The official estimate of new cases of Lyme disease, in the UK, annually is about 3000. Until very recently the Centre for Disease Control (CDC) in the USA estimated cases there as 30,000. They have revised that to 300,000. There appear to be more cases Lyme disease (and other tick borne diseases) in mainland Europe than the UK, but that may be because other countries collect data differently. The wide range of estimates of new UK cases is, regrettably, just estimates. Any apparent increase in cases may be down to increased awareness, both in the public and the medical profession. Since 2010 Lyme disease has not been a notifiable disease in the UK, unless acquired occupationally when it would be reported to the HSE (Health and Safety Executive) under the RIDDOR regulations, or in military service. Data are not collected in the UK unless the disease is confirmed by a UK laboratory blood test. An unknown proportion of cases are treated on clinical judgement without a confirming blood test. This needs to change if we are to understand the scale of the incidence of UK acquired Lyme disease.
Both Public Health England (PHE), and The Big Tick Project (based in Bristol) receive ticks collected by members of the public in the UK. PHE will examine the ticks it receives to see what disease pathogens they carry. Anything, like an app, that more reliably records where, and in what numbers, ticks are found may be helpful. Indeed there have been apps developed in the UK before, and there are a number of so-called ‘tick MAPS’ to be found on the internet. Unless the information is properly recorded, in a standard format, it may not provide scientifically reliable data. Incomplete information can also lull people into a false sense of security if they are led to believe they are in a low risk area.
There is, as yet, no vaccine against Lyme disease. Scientists and Doctors are beginning to accept that their previous certainty about detection and treatment of Lyme disease is less secure. There is more open-mindedness about the sensitivity and reliability of standard tests. The 2018 N.I.C.E guideline acknowledges continuing uncertainty, including about the potential for complete cure, about relapses or about the persistence of the bacteria. At least there is more willingness to consider different drugs, doses, duration and method of delivery of treatment.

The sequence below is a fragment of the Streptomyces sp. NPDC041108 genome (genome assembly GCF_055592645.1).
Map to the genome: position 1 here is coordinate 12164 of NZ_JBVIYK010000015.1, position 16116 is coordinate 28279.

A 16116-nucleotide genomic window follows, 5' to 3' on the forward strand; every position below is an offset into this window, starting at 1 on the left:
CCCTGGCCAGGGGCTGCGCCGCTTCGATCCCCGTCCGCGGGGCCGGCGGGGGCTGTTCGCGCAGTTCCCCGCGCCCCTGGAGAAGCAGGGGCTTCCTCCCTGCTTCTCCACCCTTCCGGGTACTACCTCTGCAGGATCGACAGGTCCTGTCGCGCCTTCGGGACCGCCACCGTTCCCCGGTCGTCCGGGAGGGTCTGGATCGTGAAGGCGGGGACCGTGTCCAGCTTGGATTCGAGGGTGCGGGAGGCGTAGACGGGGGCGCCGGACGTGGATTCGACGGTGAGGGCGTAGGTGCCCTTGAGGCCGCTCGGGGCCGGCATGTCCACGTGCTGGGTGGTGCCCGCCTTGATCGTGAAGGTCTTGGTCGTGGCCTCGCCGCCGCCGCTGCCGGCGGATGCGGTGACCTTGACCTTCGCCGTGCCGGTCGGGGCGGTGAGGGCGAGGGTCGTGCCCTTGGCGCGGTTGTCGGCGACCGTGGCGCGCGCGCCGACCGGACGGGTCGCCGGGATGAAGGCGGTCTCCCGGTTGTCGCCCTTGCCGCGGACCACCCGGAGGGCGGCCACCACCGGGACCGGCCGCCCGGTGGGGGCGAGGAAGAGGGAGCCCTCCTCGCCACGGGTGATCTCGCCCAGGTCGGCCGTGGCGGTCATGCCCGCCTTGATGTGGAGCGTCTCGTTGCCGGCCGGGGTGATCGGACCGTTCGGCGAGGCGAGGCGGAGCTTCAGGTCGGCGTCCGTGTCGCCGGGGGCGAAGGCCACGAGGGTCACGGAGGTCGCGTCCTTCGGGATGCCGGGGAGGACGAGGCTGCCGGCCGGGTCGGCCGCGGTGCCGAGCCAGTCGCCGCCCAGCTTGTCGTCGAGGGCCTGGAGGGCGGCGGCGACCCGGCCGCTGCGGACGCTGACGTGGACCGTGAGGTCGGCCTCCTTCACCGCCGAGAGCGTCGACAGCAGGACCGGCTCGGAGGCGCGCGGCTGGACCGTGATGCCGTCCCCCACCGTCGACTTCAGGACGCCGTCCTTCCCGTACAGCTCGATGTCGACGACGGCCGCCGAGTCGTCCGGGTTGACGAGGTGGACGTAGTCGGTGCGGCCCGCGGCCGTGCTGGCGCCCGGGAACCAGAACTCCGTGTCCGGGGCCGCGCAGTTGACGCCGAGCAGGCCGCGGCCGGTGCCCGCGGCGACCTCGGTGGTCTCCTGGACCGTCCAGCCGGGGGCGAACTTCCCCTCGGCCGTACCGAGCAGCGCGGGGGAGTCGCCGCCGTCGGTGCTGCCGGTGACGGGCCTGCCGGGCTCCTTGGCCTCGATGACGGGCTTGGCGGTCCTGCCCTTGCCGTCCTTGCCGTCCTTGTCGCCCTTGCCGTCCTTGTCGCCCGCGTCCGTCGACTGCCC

Whatever the accurate number of new UK cases, every year there is a fresh cohort of victims: new blood samples, new prescriptions of drugs, new outcomes. Because there is no centrally directed or co-ordinated recording, monitoring of diagnosis, treatments or outcomes, there is no dataset of Lyme disease victims available to researchers to see whether one treatment works better than another, whether there is a measurable treatment failure rate, or for evidence of relapse or post-treatment persistence.
A large number of Lyme ‘victims’ have, over many years, reported persisting illness despite approved treatment. Naturally, in desperation, and with the help of the internet, they look elsewhere for help. This has led to a rise in the number of ‘alternative’ or ‘unorthodox’ treatments being offered and tried, some of them positively dangerous. While, for the most part, there is little evidence that these work it is well to remember that “absence of evidence does not mean evidence of absence”. In due course it may be proven, by more research and clinically controlled double-blind trials, that there is scientifically replicable evidence. Without such evidence the orthodox medical community, and regulatory bodies, will always rely on the official guidance.
The longer someone has disease without treatment, the more intractable it can become. Given the potentially large number of under, or undiagnosed, victims there may need to be more work on so-called late stage, or disseminated, Lyme involving referrals to specialist clinics and a multi-disciplinary approach. One of the things we do know is that, amongst recorded and confirmed cases, the age group most at risk of developing the disease appears to be 45-64. We do not know why this is, but we do know that we have an ageing population so it is not unreasonable to extrapolate from this that, if for no other reason, there will be more cases in future.